In addition to being non-invasive, elastography is also low-cost, quick and often relatively portable.
One in three people is likely to have fatty liver disease. And as fatty liver disease becomes increasingly prevalent across the globe, cirrhosis, its end stage, is likely to increase in prevalence as well.
While further research is necessary, evidence shows US elastography can assist in the early detection of cirrhosis and in the validation of new therapies for hepatic fibrosis, Drs. Pierce and O’Shea said.
“If we can expand our understanding of elastography and develop it as a non-invasive biomarker for liver disease, we can identify which patients to treat earlier in the course of their disease and offset that potential progression toward cirrhosis,” Dr. O’Shea said.
Along with identifying patients who need a biopsy, elastography allows physicians to monitor patients as needed throughout treatment to gauge their response to therapies.
“In the future, new therapies will likely be developed for stopping or reversing liver fibrosis, and we will need ways to validate those treatments and monitor their effect,” Dr. Pierce said.
For More Information
Access the Radiology article, “US Elastography in Hepatic Fibrosis — Radiology In Training."
Radiology in Training Article Features Voice of Resident, Expert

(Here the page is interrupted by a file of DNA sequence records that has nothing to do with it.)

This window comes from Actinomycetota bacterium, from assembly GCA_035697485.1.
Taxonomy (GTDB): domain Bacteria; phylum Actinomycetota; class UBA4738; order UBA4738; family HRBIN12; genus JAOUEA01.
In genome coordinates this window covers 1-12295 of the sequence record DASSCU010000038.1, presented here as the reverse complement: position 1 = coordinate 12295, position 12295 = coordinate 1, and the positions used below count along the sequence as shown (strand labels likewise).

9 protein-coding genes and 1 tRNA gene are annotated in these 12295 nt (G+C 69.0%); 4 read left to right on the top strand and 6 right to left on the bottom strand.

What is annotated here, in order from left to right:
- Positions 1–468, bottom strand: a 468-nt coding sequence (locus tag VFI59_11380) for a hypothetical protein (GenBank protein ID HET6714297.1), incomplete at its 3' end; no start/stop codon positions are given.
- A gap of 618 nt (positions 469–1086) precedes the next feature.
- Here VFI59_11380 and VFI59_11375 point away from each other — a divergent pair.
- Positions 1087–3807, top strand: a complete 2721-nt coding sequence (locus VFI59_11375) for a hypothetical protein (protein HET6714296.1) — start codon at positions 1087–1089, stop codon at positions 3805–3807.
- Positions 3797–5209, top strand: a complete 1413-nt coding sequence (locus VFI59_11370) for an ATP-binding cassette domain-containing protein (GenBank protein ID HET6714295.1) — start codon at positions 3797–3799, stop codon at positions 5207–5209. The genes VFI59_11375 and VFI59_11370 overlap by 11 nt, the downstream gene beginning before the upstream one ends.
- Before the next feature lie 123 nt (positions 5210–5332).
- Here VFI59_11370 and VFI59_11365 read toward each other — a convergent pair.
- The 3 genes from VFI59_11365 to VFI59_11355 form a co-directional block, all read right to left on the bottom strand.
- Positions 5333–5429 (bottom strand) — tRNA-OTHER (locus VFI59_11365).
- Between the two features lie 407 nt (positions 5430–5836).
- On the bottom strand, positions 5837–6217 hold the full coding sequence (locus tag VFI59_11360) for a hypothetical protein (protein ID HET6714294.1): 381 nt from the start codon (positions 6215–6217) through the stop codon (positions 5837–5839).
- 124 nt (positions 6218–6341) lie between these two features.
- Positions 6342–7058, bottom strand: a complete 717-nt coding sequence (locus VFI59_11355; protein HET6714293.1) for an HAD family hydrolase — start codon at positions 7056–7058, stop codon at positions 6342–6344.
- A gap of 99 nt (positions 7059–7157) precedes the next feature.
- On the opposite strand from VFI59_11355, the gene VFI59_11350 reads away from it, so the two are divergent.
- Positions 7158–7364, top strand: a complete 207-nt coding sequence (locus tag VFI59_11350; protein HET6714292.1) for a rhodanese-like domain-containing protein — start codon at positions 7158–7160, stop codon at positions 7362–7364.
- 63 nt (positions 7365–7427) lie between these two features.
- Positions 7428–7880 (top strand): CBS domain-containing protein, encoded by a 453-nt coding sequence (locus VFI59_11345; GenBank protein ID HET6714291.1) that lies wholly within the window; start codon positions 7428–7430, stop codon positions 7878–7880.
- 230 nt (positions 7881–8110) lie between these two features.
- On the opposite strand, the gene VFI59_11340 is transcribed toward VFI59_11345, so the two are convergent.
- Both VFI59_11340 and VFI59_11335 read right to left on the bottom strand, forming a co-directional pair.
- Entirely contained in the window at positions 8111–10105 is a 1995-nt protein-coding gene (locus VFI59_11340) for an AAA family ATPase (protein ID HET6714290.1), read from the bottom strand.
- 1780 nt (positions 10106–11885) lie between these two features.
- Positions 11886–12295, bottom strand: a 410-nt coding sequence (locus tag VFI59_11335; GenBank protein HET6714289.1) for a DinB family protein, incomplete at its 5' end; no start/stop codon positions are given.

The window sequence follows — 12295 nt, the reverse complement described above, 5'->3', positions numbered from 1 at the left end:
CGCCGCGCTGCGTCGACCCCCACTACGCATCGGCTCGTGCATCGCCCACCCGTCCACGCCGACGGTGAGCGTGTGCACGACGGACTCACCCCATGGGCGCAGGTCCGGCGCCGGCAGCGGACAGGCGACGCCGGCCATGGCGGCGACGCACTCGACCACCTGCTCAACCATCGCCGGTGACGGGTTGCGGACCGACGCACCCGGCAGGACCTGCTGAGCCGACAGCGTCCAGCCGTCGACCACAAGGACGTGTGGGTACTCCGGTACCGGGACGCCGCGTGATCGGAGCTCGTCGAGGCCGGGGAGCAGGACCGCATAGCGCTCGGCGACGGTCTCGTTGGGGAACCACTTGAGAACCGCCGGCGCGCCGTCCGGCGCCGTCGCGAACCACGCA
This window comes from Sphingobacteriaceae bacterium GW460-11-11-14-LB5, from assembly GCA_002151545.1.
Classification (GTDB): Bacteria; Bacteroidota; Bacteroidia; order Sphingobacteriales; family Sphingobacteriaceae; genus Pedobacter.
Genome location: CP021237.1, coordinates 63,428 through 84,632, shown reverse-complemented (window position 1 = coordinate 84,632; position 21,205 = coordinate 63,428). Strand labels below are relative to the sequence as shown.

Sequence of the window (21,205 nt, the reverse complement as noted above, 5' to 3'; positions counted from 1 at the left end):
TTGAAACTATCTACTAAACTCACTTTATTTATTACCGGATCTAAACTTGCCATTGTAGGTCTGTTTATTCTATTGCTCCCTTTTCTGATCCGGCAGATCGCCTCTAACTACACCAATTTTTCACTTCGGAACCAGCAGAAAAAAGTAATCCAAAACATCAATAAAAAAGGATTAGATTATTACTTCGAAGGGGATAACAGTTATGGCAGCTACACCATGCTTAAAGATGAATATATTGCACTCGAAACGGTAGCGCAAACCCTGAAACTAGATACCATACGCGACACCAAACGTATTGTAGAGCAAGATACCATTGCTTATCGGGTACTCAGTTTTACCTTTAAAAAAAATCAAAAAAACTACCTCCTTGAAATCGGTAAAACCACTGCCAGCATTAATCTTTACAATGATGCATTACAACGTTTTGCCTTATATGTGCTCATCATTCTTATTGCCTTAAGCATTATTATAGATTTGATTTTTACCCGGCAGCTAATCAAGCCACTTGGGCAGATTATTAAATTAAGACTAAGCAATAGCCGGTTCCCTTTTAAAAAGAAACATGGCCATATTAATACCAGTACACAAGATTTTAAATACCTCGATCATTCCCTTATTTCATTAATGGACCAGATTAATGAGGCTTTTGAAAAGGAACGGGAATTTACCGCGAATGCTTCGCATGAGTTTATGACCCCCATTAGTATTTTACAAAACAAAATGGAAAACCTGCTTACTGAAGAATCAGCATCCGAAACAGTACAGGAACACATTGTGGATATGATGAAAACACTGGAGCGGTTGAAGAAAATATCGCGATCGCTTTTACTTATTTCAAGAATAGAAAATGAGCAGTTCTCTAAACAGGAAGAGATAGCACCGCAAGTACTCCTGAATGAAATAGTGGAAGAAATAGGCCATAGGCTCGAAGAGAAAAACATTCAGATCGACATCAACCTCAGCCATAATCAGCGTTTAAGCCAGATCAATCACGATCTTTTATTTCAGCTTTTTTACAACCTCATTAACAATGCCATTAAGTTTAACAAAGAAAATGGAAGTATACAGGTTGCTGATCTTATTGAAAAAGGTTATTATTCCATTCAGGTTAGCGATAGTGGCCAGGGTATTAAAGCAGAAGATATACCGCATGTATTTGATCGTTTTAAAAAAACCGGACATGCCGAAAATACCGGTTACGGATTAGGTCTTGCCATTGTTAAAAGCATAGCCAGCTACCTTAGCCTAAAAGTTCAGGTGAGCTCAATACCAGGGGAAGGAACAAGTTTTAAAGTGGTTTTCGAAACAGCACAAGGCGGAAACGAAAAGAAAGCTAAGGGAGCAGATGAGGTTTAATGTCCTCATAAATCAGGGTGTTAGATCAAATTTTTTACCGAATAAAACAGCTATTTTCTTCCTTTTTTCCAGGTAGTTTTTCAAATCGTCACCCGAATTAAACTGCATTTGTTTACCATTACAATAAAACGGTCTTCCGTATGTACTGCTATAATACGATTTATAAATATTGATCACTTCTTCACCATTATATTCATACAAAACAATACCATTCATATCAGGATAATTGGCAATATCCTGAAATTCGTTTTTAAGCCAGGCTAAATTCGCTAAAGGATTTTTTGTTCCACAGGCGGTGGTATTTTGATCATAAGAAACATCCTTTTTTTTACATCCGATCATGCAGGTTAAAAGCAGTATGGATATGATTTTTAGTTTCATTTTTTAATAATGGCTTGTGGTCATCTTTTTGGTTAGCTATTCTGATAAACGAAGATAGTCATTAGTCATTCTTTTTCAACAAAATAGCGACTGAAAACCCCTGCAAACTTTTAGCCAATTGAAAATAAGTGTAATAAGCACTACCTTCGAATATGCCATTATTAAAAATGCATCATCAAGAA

The article, “US Elastography in Hepatic Fibrosis,” is a Radiology in Training: Research in Practice article, a case-based review applying science reported in Radiology to a specific patient.
The article features the voice of a radiology trainee and an expert on the issue but does not present new data or systematic analysis of the literature. Aileen O’Shea, MBBCh, clinical fellow in the Department of Radiology at Massachusetts General Hospital (MGH), is the trainee and Theodore Pierce, MD, abdominal radiologist at MGH and an instructor at Harvard Medical School, is the expert.
To harness the value of trainee talents in the editorial process, the Radiology Editorial Board and the RSNA launched Radiology In Training in 2020.
Created under the leadership of the Radiology Editor, David Bluemke, MD, and senior consultant to the editor, Susanna Lee, MD, PhD, the mission of Radiology In Training is to create a community of radiologists who will learn from research published in Radiology, to translate it into knowledge applicable to daily clinical practice and to share it with the broad readership.
The inaugural Radiology In Training Editorial Board includes seven deputy editors and eight associate editors, representing a variety of institutions throughout the world. During a one-year term, the trainees gain an in-depth experience in the editorial process at Radiology. Radiology In Training editorial board members also create unique multimedia content including “Tweetorials” and “In A Minute” videos, which deliver scientific knowledge published in Radiology to a large audience through social media.
Nominations for the Radiology in Training Editorial Board are accepted in the Spring. The new Editorial Board was slated to begin in July 2021.
To propose a topic for a Research in Practice article, email the Editorial Office at firstname.lastname@example.org for consideration by the Radiology In Training Editorial Board. For more information on Radiology manuscripts, go to pubs.rsna.org.